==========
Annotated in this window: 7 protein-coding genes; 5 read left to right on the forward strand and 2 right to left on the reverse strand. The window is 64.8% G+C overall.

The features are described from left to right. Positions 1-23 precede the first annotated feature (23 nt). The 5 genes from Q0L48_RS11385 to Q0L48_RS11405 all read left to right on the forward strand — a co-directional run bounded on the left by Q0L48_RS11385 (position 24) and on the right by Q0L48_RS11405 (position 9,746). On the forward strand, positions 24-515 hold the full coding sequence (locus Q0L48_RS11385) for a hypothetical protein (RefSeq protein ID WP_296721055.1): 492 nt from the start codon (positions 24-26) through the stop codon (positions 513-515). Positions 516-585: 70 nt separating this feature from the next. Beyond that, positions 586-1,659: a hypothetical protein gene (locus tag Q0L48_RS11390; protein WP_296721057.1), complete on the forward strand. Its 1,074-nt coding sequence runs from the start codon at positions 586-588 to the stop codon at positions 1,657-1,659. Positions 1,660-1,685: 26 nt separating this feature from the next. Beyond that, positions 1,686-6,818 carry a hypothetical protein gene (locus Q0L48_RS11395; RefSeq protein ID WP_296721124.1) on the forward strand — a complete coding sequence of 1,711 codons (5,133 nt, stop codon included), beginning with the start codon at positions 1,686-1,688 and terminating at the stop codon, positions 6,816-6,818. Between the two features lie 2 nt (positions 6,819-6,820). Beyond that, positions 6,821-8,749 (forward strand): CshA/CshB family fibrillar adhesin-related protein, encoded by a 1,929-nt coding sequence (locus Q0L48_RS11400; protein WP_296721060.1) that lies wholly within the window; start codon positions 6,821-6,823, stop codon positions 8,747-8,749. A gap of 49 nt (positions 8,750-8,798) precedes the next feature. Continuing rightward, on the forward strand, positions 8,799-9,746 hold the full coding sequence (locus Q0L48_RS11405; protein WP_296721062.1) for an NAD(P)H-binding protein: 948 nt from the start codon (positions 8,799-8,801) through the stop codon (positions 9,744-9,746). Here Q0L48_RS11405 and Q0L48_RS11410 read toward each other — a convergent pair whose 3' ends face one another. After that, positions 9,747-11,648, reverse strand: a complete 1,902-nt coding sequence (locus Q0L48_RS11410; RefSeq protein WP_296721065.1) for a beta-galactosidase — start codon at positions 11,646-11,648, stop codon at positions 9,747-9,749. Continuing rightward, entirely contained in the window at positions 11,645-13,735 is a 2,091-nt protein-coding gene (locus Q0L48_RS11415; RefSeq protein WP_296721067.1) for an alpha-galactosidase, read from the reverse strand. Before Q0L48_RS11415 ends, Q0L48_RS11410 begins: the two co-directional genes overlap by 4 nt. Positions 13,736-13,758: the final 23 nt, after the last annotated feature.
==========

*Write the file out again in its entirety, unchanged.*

Annotated in this window: 7 protein-coding genes; 5 read left to right on the forward strand and 2 right to left on the reverse strand. The window is 64.8% G+C overall.

The features are described from left to right. Positions 1-23 precede the first annotated feature (23 nt). The 5 genes from Q0L48_RS11385 to Q0L48_RS11405 all read left to right on the forward strand — a co-directional run bounded on the left by Q0L48_RS11385 (position 24) and on the right by Q0L48_RS11405 (position 9,746). On the forward strand, positions 24-515 hold the full coding sequence (locus Q0L48_RS11385) for a hypothetical protein (RefSeq protein ID WP_296721055.1): 492 nt from the start codon (positions 24-26) through the stop codon (positions 513-515). Positions 516-585: 70 nt separating this feature from the next. Beyond that, positions 586-1,659: a hypothetical protein gene (locus tag Q0L48_RS11390; protein WP_296721057.1), complete on the forward strand. Its 1,074-nt coding sequence runs from the start codon at positions 586-588 to the stop codon at positions 1,657-1,659. Positions 1,660-1,685: 26 nt separating this feature from the next. Beyond that, positions 1,686-6,818 carry a hypothetical protein gene (locus Q0L48_RS11395; RefSeq protein ID WP_296721124.1) on the forward strand — a complete coding sequence of 1,711 codons (5,133 nt, stop codon included), beginning with the start codon at positions 1,686-1,688 and terminating at the stop codon, positions 6,816-6,818. Between the two features lie 2 nt (positions 6,819-6,820). Beyond that, positions 6,821-8,749 (forward strand): CshA/CshB family fibrillar adhesin-related protein, encoded by a 1,929-nt coding sequence (locus Q0L48_RS11400; protein WP_296721060.1) that lies wholly within the window; start codon positions 6,821-6,823, stop codon positions 8,747-8,749. A gap of 49 nt (positions 8,750-8,798) precedes the next feature. Continuing rightward, on the forward strand, positions 8,799-9,746 hold the full coding sequence (locus Q0L48_RS11405; protein WP_296721062.1) for an NAD(P)H-binding protein: 948 nt from the start codon (positions 8,799-8,801) through the stop codon (positions 9,744-9,746). Here Q0L48_RS11405 and Q0L48_RS11410 read toward each other — a convergent pair whose 3' ends face one another. After that, positions 9,747-11,648, reverse strand: a complete 1,902-nt coding sequence (locus Q0L48_RS11410; RefSeq protein WP_296721065.1) for a beta-galactosidase — start codon at positions 11,646-11,648, stop codon at positions 9,747-9,749. Continuing rightward, entirely contained in the window at positions 11,645-13,735 is a 2,091-nt protein-coding gene (locus Q0L48_RS11415; RefSeq protein WP_296721067.1) for an alpha-galactosidase, read from the reverse strand. Before Q0L48_RS11415 ends, Q0L48_RS11410 begins: the two co-directional genes overlap by 4 nt. Positions 13,736-13,758: the final 23 nt, after the last annotated feature.